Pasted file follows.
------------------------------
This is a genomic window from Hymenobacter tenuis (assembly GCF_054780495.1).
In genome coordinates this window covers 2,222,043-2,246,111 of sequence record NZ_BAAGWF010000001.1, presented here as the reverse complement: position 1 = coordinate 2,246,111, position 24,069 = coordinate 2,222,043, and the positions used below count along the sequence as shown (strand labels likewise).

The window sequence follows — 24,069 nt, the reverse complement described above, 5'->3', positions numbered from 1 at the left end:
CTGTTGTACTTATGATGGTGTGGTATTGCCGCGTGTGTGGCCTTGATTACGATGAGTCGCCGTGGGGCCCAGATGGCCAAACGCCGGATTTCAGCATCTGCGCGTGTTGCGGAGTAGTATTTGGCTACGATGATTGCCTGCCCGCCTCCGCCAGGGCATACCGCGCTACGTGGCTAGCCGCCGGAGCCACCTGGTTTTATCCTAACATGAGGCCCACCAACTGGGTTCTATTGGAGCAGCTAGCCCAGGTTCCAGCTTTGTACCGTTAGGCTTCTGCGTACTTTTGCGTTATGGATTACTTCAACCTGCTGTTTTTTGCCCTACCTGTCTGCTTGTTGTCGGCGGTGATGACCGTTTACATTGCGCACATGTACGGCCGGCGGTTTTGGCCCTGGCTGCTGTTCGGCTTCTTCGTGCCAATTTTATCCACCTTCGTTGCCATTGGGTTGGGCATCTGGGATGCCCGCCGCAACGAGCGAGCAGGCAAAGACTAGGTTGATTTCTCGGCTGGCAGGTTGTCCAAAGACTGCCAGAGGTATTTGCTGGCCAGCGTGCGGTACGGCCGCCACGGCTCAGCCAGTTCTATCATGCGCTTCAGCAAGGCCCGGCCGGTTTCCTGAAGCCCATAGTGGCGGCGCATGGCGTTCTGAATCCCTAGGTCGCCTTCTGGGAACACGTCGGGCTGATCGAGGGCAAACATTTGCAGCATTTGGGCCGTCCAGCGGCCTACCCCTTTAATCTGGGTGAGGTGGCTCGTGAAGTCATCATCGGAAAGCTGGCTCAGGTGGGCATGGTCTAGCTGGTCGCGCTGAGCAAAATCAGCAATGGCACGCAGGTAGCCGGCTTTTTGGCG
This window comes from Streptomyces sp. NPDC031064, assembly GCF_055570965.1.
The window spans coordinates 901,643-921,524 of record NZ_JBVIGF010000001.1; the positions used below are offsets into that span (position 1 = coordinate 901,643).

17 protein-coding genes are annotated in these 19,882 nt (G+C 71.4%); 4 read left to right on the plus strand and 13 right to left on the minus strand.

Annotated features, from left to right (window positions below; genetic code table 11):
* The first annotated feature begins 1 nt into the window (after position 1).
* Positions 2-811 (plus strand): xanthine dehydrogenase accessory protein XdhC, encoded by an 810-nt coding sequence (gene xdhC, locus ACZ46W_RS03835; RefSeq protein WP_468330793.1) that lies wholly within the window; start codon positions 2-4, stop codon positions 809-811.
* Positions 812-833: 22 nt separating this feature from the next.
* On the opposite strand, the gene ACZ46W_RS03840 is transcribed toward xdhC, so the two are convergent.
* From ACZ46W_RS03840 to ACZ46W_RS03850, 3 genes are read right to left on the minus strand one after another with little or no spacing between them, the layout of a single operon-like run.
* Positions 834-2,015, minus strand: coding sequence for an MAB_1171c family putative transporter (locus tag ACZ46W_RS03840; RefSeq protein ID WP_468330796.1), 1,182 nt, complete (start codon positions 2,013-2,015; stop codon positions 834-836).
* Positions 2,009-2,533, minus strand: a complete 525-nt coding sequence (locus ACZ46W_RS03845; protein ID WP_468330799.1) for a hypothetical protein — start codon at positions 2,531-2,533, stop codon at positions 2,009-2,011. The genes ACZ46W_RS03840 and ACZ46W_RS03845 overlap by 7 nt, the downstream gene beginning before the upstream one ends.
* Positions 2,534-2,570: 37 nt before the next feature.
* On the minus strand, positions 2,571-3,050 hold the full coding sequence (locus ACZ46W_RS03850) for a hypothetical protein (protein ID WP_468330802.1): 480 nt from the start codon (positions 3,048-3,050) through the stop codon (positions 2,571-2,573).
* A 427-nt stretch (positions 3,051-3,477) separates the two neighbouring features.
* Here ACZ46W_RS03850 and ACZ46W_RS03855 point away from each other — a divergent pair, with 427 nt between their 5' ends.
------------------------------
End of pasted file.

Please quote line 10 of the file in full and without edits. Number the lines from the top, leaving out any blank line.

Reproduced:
* Positions 2-811 (plus strand): xanthine dehydrogenase accessory protein XdhC, encoded by an 810-nt coding sequence (gene xdhC, locus ACZ46W_RS03835; RefSeq protein WP_468330793.1) that lies wholly within the window; start codon positions 2-4, stop codon positions 809-811.